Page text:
A Twitter Lexicon

On August 1, 2008, in social media, by Barbara Nixon

Twitter is my favorite microblogging service. There are many, many glossaries of Twitter vocabulary on the web. So many, in fact, it’s almost overwhelming to a newbie to Twitter.

Let’s come up with the top 10 words that someone new to Twitter should know. Here are eight that I came up with quickly. Can you help round out the list?

  1. Tweet: Your 140-character (or shorter) message
  2. Twittering: The act of sending your tweet
  3. Followers: People who receive your tweets
  4. Retweet: Forwarding a tweet to your followers
  5. @ : The symbol that precedes the name of a person you’re replying to
  6. Tweep: Someone you know on Twitter
  7. Tweeple: See “tweep”
  8. Twoops: Accidentally sending a direct (private) message publicly

(And if you’re wondering “what’s Twitter?” see the clear and concise description from Common Craft, the company that specializes in explaining complex things in plain English.)


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22 Responses to A Twitter Lexicon

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  6. […] helped me understand how to better use Twitter to advance my knowledge and networking skills.  A Twitter Lexicon article was helpful in learning the basics. For a more in-depth overview, check out this Twitter […]

  7. […] If I haven’t followed you, and you would like me to, it’s generally a good idea to send me an @barbaranixon so that I know you’re interested in engaging in conversation with me. And if it seems like I’ve been talking in a foreign language here, take a look at A Twitter Lexicon. […]

  8. Mose Tolosa says:

    I love to use Twitter whenever i want to know the latest buzz about my friends. I also use Twitter to know the latest buzz from famous persons *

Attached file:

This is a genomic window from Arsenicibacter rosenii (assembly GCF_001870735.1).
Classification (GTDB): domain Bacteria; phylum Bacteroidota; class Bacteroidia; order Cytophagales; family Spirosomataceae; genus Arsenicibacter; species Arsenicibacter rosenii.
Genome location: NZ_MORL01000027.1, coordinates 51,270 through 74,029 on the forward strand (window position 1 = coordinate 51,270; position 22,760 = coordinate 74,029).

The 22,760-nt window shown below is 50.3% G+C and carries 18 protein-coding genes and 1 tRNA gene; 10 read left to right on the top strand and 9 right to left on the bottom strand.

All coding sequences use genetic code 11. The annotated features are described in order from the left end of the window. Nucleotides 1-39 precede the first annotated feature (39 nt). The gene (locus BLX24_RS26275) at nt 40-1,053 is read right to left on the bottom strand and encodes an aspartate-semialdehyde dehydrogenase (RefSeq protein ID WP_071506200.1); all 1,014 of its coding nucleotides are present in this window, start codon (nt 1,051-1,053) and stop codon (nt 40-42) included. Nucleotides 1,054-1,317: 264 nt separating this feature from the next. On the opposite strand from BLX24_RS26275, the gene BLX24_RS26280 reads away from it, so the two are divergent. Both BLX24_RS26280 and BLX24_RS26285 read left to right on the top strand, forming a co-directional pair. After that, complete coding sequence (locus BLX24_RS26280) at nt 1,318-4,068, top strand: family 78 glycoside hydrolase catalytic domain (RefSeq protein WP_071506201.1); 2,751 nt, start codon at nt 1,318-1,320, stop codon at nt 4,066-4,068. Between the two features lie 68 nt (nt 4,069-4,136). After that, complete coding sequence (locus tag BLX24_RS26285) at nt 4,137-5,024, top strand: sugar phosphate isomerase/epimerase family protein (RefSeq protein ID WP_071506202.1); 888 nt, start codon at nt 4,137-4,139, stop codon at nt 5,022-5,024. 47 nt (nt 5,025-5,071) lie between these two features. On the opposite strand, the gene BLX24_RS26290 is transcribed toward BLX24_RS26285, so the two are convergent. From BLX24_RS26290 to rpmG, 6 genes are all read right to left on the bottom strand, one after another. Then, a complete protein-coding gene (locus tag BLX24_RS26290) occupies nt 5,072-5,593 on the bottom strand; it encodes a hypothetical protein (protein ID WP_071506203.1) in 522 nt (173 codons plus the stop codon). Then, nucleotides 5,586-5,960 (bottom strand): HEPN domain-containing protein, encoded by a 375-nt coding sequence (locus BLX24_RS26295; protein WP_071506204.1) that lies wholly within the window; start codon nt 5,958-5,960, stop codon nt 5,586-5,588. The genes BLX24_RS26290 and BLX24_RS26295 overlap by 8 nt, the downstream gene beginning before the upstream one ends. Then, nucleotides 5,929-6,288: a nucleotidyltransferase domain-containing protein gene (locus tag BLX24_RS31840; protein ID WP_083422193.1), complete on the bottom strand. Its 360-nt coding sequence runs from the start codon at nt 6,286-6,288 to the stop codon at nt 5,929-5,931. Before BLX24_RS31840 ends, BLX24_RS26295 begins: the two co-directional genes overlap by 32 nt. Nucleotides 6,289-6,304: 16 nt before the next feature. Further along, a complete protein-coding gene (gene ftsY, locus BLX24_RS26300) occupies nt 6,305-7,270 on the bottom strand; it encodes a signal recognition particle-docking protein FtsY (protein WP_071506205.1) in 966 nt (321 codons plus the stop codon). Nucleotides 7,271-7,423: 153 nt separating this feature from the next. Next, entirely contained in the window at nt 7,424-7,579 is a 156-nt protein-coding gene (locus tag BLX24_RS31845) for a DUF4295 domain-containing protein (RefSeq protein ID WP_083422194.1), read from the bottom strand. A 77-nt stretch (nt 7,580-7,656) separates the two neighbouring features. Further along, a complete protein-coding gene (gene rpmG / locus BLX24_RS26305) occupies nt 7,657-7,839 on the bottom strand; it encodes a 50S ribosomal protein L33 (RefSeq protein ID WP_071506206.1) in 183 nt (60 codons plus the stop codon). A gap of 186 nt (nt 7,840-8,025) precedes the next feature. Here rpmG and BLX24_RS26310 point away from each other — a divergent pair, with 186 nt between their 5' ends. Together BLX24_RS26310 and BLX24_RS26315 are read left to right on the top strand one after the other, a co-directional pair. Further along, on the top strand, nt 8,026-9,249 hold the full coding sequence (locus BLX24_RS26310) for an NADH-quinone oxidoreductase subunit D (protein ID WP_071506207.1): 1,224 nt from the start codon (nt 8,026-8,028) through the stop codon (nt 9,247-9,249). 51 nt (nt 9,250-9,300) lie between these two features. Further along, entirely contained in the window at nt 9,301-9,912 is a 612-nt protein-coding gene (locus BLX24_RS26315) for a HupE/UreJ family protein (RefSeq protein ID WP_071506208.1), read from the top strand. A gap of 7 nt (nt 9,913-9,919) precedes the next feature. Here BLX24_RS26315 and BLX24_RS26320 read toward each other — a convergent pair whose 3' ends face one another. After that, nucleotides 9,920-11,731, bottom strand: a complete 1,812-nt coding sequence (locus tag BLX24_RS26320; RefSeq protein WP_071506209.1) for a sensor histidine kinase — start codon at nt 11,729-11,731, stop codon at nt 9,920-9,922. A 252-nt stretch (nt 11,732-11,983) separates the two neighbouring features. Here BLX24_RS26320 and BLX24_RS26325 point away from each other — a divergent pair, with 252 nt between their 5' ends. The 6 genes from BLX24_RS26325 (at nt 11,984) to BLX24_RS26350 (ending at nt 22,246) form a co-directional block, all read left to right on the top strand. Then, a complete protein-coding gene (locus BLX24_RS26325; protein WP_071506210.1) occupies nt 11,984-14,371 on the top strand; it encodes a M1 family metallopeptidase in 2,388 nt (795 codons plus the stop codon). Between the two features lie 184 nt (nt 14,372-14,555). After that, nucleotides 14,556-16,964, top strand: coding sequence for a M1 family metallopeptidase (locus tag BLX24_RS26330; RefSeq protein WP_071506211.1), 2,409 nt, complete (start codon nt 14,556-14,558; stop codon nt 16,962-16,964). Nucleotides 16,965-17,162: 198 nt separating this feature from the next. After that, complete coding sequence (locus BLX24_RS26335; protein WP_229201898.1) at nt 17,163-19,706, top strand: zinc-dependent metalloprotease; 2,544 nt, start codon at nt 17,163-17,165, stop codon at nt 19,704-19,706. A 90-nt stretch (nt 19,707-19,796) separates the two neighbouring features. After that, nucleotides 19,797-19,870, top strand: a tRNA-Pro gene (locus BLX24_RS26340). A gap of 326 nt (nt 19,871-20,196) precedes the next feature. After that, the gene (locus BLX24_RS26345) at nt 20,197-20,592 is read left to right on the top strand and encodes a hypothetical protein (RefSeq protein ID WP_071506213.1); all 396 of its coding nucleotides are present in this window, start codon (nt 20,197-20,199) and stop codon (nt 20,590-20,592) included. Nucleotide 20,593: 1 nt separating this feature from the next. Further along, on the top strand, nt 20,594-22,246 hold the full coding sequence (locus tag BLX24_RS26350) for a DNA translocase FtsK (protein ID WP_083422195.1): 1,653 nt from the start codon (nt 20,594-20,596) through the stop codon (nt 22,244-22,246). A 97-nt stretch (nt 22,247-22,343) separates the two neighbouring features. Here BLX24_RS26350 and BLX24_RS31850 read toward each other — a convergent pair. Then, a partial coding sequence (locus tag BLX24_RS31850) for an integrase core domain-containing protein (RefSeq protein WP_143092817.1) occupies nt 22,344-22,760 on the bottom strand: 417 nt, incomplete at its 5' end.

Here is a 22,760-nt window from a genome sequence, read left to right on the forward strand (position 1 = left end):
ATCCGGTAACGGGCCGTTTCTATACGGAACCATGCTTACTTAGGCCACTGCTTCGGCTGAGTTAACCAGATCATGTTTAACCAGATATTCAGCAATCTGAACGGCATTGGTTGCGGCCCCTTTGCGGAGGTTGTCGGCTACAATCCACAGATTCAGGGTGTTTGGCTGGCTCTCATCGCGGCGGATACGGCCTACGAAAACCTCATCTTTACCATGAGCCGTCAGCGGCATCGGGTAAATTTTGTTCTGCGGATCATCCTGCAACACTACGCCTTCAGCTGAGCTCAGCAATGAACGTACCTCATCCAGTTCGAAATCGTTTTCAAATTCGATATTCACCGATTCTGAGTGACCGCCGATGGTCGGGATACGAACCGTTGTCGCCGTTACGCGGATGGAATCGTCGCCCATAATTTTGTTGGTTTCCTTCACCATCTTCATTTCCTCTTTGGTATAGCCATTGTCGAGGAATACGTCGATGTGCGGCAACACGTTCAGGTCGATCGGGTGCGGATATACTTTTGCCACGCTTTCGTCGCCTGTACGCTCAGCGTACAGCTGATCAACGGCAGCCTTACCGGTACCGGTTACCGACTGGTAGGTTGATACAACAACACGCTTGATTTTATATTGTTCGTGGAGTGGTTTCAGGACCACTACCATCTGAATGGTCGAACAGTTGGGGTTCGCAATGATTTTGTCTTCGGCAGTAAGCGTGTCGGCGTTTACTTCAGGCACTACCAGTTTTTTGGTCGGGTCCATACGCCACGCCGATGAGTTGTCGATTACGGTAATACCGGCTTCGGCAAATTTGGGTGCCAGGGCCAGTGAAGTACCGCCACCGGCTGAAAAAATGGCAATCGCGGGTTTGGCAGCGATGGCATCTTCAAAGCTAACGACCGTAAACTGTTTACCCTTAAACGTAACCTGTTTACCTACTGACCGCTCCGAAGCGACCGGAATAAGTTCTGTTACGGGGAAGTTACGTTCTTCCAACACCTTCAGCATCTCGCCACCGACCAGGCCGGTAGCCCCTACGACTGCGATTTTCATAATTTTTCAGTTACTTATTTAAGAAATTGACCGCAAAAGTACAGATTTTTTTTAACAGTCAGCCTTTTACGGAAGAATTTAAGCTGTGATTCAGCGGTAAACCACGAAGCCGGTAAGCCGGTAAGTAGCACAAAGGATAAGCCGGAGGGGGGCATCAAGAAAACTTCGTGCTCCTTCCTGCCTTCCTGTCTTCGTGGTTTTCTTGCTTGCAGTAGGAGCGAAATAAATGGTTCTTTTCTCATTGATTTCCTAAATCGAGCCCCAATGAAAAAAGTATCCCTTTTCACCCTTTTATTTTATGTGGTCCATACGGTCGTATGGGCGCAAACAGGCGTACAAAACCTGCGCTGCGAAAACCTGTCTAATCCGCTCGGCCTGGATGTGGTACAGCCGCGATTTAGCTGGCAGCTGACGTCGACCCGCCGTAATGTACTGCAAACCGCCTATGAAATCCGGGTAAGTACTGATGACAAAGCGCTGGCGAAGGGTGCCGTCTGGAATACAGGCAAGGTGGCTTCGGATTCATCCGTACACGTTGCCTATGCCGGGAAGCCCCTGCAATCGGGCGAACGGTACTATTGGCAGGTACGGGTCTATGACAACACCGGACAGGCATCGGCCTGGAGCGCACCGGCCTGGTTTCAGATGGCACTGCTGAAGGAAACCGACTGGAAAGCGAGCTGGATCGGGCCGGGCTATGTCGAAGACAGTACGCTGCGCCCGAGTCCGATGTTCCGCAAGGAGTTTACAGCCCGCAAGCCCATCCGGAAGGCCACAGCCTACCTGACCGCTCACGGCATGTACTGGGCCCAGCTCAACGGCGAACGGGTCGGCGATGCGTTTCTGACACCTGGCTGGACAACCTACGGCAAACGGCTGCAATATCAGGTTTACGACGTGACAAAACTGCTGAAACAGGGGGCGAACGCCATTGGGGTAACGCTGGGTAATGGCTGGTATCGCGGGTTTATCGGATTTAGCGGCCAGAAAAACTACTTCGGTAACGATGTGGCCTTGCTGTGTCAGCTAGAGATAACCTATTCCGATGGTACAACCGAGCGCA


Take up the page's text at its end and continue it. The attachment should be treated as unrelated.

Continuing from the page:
9. Jake Gomez says:

    i always update my Twitter and i love to twitter my daily activities to my friends and loved ones. i also maintain a personal blog for entries which requires more detail.

  10. bodydetox says:

    Twitter is very addictive. I like Twitter more than blogging. the messages are short and straight to the point.

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  12. […] how many they are following and how many times they have updated, or posted – or Tweeted to use the Twiter lexicon.  I’ve been using Twitter since the middle of 2008, and it is my favorite social […]

  13. […] 2009-02-27T01:35:01  A Twitter Lexicon: [link to post] […]

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  16. […] Learn the language of Twitter using the Twitter Lexicon. […]

  17. […] answer this question, PR Squared’s Todd Defren, sent a tweet in July alerting his followers to a great slide deck by Marta Z. Kagan. I’ve shared this […]

  18. Adam Cohen says:

    Great list – here are two more:
    Tweetup: A gathering scheduled by using Twitter to communicate to attendees
    Tmeet: To meet someone in person for the first time, who you previously only knew through Twitter (I’ve been trying -in a fun way- for awhile to come up with that term, and explained it more here: http://adamcohen.typepad.com/adamsblog/2008/08/a-suggestion-for-the-twitter-lexicon.html )
    Thanks!
    Adam

  19. Lara Kretler says:

    I’ve gotten asked about emoticons a lot – the smileys that some Twitter folks use to punctuate their Tweets and add a bit more emotional depth to the flat text. Also, Summize is a key Twitter term for searching conversation threads and keywords on http://www.summize.com, especially when Twitter Replies aren’t showing up.

  20. Twam, twammer, twamming — Twitter spam. As in, don’t do it. 😛

  21. Matt Singley says:

    The lingo that I get asked about the very most is actually old computer geek stuff. So these aren’t Twitter specific, but I don’t think I got for more than a couple of days until I see somebody ask me directly (or the Twitter community at large) what they mean.

    w00t: Those aren’t ohs, those are zeros. That is an old gaming term that could have a couple of meanings, but it’s generally accepted as “we own the other team”. It used to be a victory cry after playing games with people online. Now it’s a more generic term often used for something that is really great.

    FTW: “for the win”. There are some other more vulgar representations, but this is what most people refer to it as. A nice nod to game shows, and another exclamation of joy or victory.

    noob: Same as newbie. You used that to start your post. :)

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